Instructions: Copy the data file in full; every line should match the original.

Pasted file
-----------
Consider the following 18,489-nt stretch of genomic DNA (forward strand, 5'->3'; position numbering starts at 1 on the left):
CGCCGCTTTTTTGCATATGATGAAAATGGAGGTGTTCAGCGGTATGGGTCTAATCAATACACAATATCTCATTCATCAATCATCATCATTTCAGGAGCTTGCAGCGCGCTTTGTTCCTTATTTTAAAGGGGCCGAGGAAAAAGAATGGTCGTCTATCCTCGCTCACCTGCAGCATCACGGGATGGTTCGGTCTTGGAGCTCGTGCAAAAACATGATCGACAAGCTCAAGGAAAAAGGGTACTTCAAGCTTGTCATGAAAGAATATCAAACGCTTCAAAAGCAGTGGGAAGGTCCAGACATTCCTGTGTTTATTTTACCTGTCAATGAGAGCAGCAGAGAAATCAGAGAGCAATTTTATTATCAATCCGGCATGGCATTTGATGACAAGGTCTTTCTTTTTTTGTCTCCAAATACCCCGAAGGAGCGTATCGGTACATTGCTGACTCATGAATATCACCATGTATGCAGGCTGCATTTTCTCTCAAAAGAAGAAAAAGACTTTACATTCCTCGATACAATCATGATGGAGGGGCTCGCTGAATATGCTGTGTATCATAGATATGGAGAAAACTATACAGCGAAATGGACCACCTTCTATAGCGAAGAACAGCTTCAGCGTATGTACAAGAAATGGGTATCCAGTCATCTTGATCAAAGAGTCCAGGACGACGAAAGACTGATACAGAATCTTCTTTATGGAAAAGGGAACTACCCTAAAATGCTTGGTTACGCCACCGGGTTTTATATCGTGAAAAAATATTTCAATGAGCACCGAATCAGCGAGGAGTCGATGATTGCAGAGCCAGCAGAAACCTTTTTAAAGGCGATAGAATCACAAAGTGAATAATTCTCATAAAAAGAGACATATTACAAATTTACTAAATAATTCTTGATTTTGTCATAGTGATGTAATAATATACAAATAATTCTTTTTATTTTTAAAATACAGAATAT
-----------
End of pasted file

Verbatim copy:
Consider the following 18,489-nt stretch of genomic DNA (forward strand, 5'->3'; position numbering starts at 1 on the left):
CGCCGCTTTTTTGCATATGATGAAAATGGAGGTGTTCAGCGGTATGGGTCTAATCAATACACAATATCTCATTCATCAATCATCATCATTTCAGGAGCTTGCAGCGCGCTTTGTTCCTTATTTTAAAGGGGCCGAGGAAAAAGAATGGTCGTCTATCCTCGCTCACCTGCAGCATCACGGGATGGTTCGGTCTTGGAGCTCGTGCAAAAACATGATCGACAAGCTCAAGGAAAAAGGGTACTTCAAGCTTGTCATGAAAGAATATCAAACGCTTCAAAAGCAGTGGGAAGGTCCAGACATTCCTGTGTTTATTTTACCTGTCAATGAGAGCAGCAGAGAAATCAGAGAGCAATTTTATTATCAATCCGGCATGGCATTTGATGACAAGGTCTTTCTTTTTTTGTCTCCAAATACCCCGAAGGAGCGTATCGGTACATTGCTGACTCATGAATATCACCATGTATGCAGGCTGCATTTTCTCTCAAAAGAAGAAAAAGACTTTACATTCCTCGATACAATCATGATGGAGGGGCTCGCTGAATATGCTGTGTATCATAGATATGGAGAAAACTATACAGCGAAATGGACCACCTTCTATAGCGAAGAACAGCTTCAGCGTATGTACAAGAAATGGGTATCCAGTCATCTTGATCAAAGAGTCCAGGACGACGAAAGACTGATACAGAATCTTCTTTATGGAAAAGGGAACTACCCTAAAATGCTTGGTTACGCCACCGGGTTTTATATCGTGAAAAAATATTTCAATGAGCACCGAATCAGCGAGGAGTCGATGATTGCAGAGCCAGCAGAAACCTTTTTAAAGGCGATAGAATCACAAAGTGAATAATTCTCATAAAAAGAGACATATTACAAATTTACTAAATAATTCTTGATTTTGTCATAGTGATGTAATAATATACAAATAATTCTTTTTATTTTTAAAATACAGAATAT